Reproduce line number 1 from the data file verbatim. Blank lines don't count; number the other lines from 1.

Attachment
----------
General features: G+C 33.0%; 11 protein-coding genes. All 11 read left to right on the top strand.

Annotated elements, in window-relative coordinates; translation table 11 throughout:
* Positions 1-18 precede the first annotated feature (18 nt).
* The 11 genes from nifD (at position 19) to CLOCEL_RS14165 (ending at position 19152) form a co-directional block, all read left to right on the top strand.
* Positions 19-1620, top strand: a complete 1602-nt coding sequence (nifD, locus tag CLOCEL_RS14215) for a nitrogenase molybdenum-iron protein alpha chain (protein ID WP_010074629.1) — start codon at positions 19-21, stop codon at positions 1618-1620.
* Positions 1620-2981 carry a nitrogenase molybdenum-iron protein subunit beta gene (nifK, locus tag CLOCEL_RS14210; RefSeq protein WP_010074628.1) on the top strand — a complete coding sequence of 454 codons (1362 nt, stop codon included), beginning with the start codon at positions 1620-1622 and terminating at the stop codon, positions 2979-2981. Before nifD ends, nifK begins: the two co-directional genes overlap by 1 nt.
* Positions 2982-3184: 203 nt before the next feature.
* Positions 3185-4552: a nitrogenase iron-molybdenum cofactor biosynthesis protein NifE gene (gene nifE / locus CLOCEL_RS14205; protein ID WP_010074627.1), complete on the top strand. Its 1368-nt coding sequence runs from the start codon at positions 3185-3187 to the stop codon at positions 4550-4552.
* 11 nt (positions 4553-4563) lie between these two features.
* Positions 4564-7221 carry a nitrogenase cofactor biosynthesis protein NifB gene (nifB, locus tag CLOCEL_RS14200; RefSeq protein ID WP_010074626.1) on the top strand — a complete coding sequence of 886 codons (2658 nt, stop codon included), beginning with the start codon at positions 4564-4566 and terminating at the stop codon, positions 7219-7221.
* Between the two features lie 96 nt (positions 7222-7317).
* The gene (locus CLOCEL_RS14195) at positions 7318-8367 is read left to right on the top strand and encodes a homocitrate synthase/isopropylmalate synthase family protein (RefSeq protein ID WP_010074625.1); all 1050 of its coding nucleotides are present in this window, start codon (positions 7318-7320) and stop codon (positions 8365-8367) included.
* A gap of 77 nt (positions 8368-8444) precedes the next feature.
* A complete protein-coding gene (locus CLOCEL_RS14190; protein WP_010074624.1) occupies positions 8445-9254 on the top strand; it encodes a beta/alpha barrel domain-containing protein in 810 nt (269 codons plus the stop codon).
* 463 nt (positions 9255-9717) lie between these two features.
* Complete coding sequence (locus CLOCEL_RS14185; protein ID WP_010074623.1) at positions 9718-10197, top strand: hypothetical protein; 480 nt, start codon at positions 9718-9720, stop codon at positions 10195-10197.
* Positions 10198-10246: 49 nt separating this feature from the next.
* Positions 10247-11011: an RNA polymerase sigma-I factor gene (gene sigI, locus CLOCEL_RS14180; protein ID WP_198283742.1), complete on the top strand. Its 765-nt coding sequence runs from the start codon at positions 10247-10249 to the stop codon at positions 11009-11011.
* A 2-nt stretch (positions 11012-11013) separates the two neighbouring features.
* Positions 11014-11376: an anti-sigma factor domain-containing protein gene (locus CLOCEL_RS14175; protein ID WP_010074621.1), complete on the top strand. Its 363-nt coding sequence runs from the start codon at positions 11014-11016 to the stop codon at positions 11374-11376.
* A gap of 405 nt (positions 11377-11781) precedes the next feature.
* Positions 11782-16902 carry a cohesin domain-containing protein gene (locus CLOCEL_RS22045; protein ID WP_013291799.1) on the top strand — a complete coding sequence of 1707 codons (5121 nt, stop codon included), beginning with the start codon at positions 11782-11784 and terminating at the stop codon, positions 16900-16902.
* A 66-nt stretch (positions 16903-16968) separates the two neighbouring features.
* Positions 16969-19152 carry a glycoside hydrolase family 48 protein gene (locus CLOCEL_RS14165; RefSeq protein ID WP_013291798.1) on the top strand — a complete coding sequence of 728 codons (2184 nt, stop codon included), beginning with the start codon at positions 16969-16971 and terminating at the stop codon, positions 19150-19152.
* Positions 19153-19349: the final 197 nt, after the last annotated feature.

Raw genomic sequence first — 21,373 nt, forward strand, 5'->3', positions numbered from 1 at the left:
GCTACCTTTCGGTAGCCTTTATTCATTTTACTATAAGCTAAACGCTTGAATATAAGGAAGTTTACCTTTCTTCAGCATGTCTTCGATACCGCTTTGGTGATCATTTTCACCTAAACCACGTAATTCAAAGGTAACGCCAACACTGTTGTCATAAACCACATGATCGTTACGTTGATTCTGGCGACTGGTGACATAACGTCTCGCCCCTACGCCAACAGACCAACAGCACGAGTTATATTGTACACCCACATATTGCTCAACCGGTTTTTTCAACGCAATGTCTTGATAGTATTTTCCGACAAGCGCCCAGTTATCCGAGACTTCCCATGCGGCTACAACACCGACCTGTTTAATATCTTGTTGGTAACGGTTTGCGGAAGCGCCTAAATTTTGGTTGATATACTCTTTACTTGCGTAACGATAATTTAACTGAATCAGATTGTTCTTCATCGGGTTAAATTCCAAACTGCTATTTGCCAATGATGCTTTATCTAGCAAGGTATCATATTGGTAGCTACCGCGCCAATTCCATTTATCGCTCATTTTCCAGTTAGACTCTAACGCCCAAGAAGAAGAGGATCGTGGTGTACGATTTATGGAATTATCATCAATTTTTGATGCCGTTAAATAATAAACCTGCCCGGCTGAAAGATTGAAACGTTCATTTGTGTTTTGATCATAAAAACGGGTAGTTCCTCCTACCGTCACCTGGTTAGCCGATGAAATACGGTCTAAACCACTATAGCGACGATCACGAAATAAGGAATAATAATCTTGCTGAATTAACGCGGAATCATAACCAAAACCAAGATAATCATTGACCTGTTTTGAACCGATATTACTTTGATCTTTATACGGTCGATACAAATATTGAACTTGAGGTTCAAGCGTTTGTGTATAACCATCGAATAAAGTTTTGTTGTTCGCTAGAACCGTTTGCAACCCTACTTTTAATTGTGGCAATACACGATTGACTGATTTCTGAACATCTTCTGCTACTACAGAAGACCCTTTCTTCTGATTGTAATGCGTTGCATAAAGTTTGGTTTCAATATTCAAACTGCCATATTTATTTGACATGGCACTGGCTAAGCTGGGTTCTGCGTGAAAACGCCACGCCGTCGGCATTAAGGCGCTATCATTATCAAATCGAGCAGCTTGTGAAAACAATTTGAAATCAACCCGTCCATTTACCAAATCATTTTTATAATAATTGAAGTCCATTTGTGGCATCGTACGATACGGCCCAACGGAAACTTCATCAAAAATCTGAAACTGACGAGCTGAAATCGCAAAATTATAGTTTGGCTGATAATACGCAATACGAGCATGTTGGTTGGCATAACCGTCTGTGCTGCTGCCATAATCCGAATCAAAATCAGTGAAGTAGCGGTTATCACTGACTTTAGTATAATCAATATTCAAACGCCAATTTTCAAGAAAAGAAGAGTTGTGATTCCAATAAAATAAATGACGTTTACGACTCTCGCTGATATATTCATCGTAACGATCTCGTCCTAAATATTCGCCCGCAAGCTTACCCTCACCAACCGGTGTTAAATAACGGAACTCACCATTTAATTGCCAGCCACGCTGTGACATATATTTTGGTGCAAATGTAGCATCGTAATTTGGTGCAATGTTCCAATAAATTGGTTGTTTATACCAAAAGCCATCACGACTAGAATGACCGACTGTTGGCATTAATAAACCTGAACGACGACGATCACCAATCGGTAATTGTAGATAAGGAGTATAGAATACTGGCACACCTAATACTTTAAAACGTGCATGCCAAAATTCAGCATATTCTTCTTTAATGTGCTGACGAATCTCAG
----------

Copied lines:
General features: G+C 33.0%; 11 protein-coding genes. All 11 read left to right on the top strand.